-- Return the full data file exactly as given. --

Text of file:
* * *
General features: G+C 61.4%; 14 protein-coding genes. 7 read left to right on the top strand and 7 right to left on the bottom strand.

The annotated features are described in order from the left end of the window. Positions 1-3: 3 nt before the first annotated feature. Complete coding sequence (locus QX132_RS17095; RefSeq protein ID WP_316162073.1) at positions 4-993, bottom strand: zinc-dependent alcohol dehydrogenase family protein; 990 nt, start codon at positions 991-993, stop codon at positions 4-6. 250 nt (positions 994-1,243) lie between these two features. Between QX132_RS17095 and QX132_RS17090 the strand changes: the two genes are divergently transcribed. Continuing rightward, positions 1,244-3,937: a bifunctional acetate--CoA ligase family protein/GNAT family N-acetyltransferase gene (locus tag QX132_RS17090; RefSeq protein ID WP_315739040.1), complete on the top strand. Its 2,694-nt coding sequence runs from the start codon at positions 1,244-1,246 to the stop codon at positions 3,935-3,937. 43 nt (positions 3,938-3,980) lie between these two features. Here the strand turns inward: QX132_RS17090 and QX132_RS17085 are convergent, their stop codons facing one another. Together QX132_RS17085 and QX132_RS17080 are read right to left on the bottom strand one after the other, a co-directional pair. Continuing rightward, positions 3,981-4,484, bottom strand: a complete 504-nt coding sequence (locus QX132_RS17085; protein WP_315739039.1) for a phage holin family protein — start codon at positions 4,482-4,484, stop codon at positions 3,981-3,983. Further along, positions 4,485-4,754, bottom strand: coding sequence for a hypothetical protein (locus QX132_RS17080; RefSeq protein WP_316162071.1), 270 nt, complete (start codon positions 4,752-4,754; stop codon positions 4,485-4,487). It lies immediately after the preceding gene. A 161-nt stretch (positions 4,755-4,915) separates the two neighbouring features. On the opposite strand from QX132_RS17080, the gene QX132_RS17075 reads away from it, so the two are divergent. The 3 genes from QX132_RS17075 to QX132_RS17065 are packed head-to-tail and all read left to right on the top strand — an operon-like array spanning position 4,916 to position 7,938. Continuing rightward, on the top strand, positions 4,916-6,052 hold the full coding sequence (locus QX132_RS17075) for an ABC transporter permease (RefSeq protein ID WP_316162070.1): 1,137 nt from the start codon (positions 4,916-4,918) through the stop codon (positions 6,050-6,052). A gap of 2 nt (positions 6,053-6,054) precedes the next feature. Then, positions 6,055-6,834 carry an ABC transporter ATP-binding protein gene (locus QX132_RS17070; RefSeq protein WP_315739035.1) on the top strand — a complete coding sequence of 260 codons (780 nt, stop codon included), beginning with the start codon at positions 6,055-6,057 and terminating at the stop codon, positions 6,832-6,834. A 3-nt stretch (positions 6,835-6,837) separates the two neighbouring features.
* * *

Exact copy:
General features: G+C 61.4%; 14 protein-coding genes. 7 read left to right on the top strand and 7 right to left on the bottom strand.

The annotated features are described in order from the left end of the window. Positions 1-3: 3 nt before the first annotated feature. Complete coding sequence (locus QX132_RS17095; RefSeq protein ID WP_316162073.1) at positions 4-993, bottom strand: zinc-dependent alcohol dehydrogenase family protein; 990 nt, start codon at positions 991-993, stop codon at positions 4-6. 250 nt (positions 994-1,243) lie between these two features. Between QX132_RS17095 and QX132_RS17090 the strand changes: the two genes are divergently transcribed. Continuing rightward, positions 1,244-3,937: a bifunctional acetate--CoA ligase family protein/GNAT family N-acetyltransferase gene (locus tag QX132_RS17090; RefSeq protein ID WP_315739040.1), complete on the top strand. Its 2,694-nt coding sequence runs from the start codon at positions 1,244-1,246 to the stop codon at positions 3,935-3,937. 43 nt (positions 3,938-3,980) lie between these two features. Here the strand turns inward: QX132_RS17090 and QX132_RS17085 are convergent, their stop codons facing one another. Together QX132_RS17085 and QX132_RS17080 are read right to left on the bottom strand one after the other, a co-directional pair. Continuing rightward, positions 3,981-4,484, bottom strand: a complete 504-nt coding sequence (locus QX132_RS17085; protein WP_315739039.1) for a phage holin family protein — start codon at positions 4,482-4,484, stop codon at positions 3,981-3,983. Further along, positions 4,485-4,754, bottom strand: coding sequence for a hypothetical protein (locus QX132_RS17080; RefSeq protein WP_316162071.1), 270 nt, complete (start codon positions 4,752-4,754; stop codon positions 4,485-4,487). It lies immediately after the preceding gene. A 161-nt stretch (positions 4,755-4,915) separates the two neighbouring features. On the opposite strand from QX132_RS17080, the gene QX132_RS17075 reads away from it, so the two are divergent. The 3 genes from QX132_RS17075 to QX132_RS17065 are packed head-to-tail and all read left to right on the top strand — an operon-like array spanning position 4,916 to position 7,938. Continuing rightward, on the top strand, positions 4,916-6,052 hold the full coding sequence (locus QX132_RS17075) for an ABC transporter permease (RefSeq protein ID WP_316162070.1): 1,137 nt from the start codon (positions 4,916-4,918) through the stop codon (positions 6,050-6,052). A gap of 2 nt (positions 6,053-6,054) precedes the next feature. Then, positions 6,055-6,834 carry an ABC transporter ATP-binding protein gene (locus QX132_RS17070; RefSeq protein WP_315739035.1) on the top strand — a complete coding sequence of 260 codons (780 nt, stop codon included), beginning with the start codon at positions 6,055-6,057 and terminating at the stop codon, positions 6,832-6,834. A 3-nt stretch (positions 6,835-6,837) separates the two neighbouring features.